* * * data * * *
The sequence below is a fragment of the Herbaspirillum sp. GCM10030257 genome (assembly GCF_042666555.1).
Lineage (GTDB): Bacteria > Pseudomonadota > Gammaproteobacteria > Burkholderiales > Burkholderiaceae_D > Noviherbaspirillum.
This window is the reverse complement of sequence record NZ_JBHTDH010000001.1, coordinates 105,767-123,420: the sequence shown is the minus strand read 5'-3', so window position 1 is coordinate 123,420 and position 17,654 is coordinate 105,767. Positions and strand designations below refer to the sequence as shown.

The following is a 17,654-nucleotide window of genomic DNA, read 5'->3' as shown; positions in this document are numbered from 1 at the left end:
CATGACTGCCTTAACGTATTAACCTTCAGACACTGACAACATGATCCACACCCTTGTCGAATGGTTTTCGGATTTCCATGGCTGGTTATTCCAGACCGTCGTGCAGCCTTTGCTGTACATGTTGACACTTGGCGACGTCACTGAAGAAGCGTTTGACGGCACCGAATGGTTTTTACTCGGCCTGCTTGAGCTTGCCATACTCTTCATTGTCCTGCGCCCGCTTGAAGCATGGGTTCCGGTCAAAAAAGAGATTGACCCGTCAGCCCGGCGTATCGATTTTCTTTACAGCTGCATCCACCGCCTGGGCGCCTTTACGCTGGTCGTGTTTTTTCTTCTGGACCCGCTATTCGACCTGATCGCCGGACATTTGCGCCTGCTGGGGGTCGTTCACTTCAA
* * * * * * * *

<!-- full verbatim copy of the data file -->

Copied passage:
The sequence below is a fragment of the Herbaspirillum sp. GCM10030257 genome (assembly GCF_042666555.1).
Lineage (GTDB): Bacteria > Pseudomonadota > Gammaproteobacteria > Burkholderiales > Burkholderiaceae_D > Noviherbaspirillum.
This window is the reverse complement of sequence record NZ_JBHTDH010000001.1, coordinates 105,767-123,420: the sequence shown is the minus strand read 5'-3', so window position 1 is coordinate 123,420 and position 17,654 is coordinate 105,767. Positions and strand designations below refer to the sequence as shown.

The following is a 17,654-nucleotide window of genomic DNA, read 5'->3' as shown; positions in this document are numbered from 1 at the left end:
CATGACTGCCTTAACGTATTAACCTTCAGACACTGACAACATGATCCACACCCTTGTCGAATGGTTTTCGGATTTCCATGGCTGGTTATTCCAGACCGTCGTGCAGCCTTTGCTGTACATGTTGACACTTGGCGACGTCACTGAAGAAGCGTTTGACGGCACCGAATGGTTTTTACTCGGCCTGCTTGAGCTTGCCATACTCTTCATTGTCCTGCGCCCGCTTGAAGCATGGGTTCCGGTCAAAAAAGAGATTGACCCGTCAGCCCGGCGTATCGATTTTCTTTACAGCTGCATCCACCGCCTGGGCGCCTTTACGCTGGTCGTGTTTTTTCTTCTGGACCCGCTATTCGACCTGATCGCCGGACATTTGCGCCTGCTGGGGGTCGTTCACTTCAA